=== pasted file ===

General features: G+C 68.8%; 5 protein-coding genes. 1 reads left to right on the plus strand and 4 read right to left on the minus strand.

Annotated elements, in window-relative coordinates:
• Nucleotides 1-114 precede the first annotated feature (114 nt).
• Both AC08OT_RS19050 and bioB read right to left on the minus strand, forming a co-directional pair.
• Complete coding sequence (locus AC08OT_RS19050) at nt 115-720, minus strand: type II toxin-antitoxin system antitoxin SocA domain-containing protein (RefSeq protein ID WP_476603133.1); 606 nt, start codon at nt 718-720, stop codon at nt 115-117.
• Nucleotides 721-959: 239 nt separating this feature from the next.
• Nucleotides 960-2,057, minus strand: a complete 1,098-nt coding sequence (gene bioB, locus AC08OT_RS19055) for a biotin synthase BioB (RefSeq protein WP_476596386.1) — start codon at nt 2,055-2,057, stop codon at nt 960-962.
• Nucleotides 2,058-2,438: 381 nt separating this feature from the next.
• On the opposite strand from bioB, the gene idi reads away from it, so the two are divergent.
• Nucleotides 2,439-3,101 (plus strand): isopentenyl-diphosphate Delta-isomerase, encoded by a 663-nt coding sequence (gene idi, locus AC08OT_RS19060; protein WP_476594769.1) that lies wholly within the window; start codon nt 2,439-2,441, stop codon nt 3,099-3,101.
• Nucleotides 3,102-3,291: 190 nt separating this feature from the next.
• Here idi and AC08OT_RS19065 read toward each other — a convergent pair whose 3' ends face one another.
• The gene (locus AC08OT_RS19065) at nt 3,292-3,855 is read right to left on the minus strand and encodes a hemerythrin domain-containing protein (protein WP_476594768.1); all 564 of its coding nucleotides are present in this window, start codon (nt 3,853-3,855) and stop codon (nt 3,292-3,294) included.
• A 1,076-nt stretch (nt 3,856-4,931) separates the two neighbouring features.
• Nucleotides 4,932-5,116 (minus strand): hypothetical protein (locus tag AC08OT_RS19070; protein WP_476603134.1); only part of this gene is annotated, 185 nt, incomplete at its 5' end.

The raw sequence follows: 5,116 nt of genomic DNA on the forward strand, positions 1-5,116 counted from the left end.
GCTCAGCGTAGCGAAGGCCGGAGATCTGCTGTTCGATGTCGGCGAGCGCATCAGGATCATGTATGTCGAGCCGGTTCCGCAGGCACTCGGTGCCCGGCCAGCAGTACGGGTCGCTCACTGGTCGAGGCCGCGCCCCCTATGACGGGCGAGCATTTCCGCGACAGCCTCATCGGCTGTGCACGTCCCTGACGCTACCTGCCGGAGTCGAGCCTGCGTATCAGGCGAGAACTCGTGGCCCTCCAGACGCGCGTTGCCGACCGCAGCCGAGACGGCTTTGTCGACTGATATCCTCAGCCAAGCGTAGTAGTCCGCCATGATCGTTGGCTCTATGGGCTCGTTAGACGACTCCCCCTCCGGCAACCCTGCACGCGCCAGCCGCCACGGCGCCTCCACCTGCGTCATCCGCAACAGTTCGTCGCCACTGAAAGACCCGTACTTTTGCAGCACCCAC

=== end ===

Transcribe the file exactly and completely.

General features: G+C 68.8%; 5 protein-coding genes. 1 reads left to right on the plus strand and 4 read right to left on the minus strand.

Annotated elements, in window-relative coordinates:
• Nucleotides 1-114 precede the first annotated feature (114 nt).
• Both AC08OT_RS19050 and bioB read right to left on the minus strand, forming a co-directional pair.
• Complete coding sequence (locus AC08OT_RS19050) at nt 115-720, minus strand: type II toxin-antitoxin system antitoxin SocA domain-containing protein (RefSeq protein ID WP_476603133.1); 606 nt, start codon at nt 718-720, stop codon at nt 115-117.
• Nucleotides 721-959: 239 nt separating this feature from the next.
• Nucleotides 960-2,057, minus strand: a complete 1,098-nt coding sequence (gene bioB, locus AC08OT_RS19055) for a biotin synthase BioB (RefSeq protein WP_476596386.1) — start codon at nt 2,055-2,057, stop codon at nt 960-962.
• Nucleotides 2,058-2,438: 381 nt separating this feature from the next.
• On the opposite strand from bioB, the gene idi reads away from it, so the two are divergent.
• Nucleotides 2,439-3,101 (plus strand): isopentenyl-diphosphate Delta-isomerase, encoded by a 663-nt coding sequence (gene idi, locus AC08OT_RS19060; protein WP_476594769.1) that lies wholly within the window; start codon nt 2,439-2,441, stop codon nt 3,099-3,101.
• Nucleotides 3,102-3,291: 190 nt separating this feature from the next.
• Here idi and AC08OT_RS19065 read toward each other — a convergent pair whose 3' ends face one another.
• The gene (locus AC08OT_RS19065) at nt 3,292-3,855 is read right to left on the minus strand and encodes a hemerythrin domain-containing protein (protein WP_476594768.1); all 564 of its coding nucleotides are present in this window, start codon (nt 3,853-3,855) and stop codon (nt 3,292-3,294) included.
• A 1,076-nt stretch (nt 3,856-4,931) separates the two neighbouring features.
• Nucleotides 4,932-5,116 (minus strand): hypothetical protein (locus tag AC08OT_RS19070; protein WP_476603134.1); only part of this gene is annotated, 185 nt, incomplete at its 5' end.

The raw sequence follows: 5,116 nt of genomic DNA on the forward strand, positions 1-5,116 counted from the left end.
GCTCAGCGTAGCGAAGGCCGGAGATCTGCTGTTCGATGTCGGCGAGCGCATCAGGATCATGTATGTCGAGCCGGTTCCGCAGGCACTCGGTGCCCGGCCAGCAGTACGGGTCGCTCACTGGTCGAGGCCGCGCCCCCTATGACGGGCGAGCATTTCCGCGACAGCCTCATCGGCTGTGCACGTCCCTGACGCTACCTGCCGGAGTCGAGCCTGCGTATCAGGCGAGAACTCGTGGCCCTCCAGACGCGCGTTGCCGACCGCAGCCGAGACGGCTTTGTCGACTGATATCCTCAGCCAAGCGTAGTAGTCCGCCATGATCGTTGGCTCTATGGGCTCGTTAGACGACTCCCCCTCCGGCAACCCTGCACGCGCCAGCCGCCACGGCGCCTCCACCTGCGTCATCCGCAACAGTTCGTCGCCACTGAAAGACCCGTACTTTTGCAGCACCCAC